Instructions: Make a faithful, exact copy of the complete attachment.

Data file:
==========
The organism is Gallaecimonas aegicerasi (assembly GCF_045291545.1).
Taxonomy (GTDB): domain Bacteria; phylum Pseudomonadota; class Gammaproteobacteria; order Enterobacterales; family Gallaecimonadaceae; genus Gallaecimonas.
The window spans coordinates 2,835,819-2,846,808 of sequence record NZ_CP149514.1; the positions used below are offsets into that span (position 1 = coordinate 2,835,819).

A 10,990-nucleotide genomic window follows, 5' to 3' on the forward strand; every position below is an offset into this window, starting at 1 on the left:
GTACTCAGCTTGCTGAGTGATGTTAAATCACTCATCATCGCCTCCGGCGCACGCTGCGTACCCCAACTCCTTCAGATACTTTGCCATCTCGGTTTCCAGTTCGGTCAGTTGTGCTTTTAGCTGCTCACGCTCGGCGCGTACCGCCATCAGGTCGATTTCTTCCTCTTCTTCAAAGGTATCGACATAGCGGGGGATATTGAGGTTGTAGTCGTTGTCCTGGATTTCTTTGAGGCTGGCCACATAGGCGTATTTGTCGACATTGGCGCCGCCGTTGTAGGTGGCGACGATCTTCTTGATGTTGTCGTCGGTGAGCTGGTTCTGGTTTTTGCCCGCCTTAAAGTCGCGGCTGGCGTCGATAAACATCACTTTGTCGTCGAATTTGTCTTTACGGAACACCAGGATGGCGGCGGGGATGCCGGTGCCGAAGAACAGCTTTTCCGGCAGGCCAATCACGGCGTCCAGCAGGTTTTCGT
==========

The organism is Gallaecimonas aegicerasi (assembly GCF_045291545.1).
Taxonomy (GTDB): domain Bacteria; phylum Pseudomonadota; class Gammaproteobacteria; order Enterobacterales; family Gallaecimonadaceae; genus Gallaecimonas.
The window spans coordinates 2,835,819-2,846,808 of sequence record NZ_CP149514.1; the positions used below are offsets into that span (position 1 = coordinate 2,835,819).

A 10,990-nucleotide genomic window follows, 5' to 3' on the forward strand; every position below is an offset into this window, starting at 1 on the left:
GTACTCAGCTTGCTGAGTGATGTTAAATCACTCATCATCGCCTCCGGCGCACGCTGCGTACCCCAACTCCTTCAGATACTTTGCCATCTCGGTTTCCAGTTCGGTCAGTTGTGCTTTTAGCTGCTCACGCTCGGCGCGTACCGCCATCAGGTCGATTTCTTCCTCTTCTTCAAAGGTATCGACATAGCGGGGGATATTGAGGTTGTAGTCGTTGTCCTGGATTTCTTTGAGGCTGGCCACATAGGCGTATTTGTCGACATTGGCGCCGCCGTTGTAGGTGGCGACGATCTTCTTGATGTTGTCGTCGGTGAGCTGGTTCTGGTTTTTGCCCGCCTTAAAGTCGCGGCTGGCGTCGATAAACATCACTTTGTCGTCGAATTTGTCTTTACGGAACACCAGGATGGCGGCGGGGATGCCGGTGCCGAAGAACAGCTTTTCCGGCAGGCCAATCACGGCGTCCAGCAGGTTTTCGT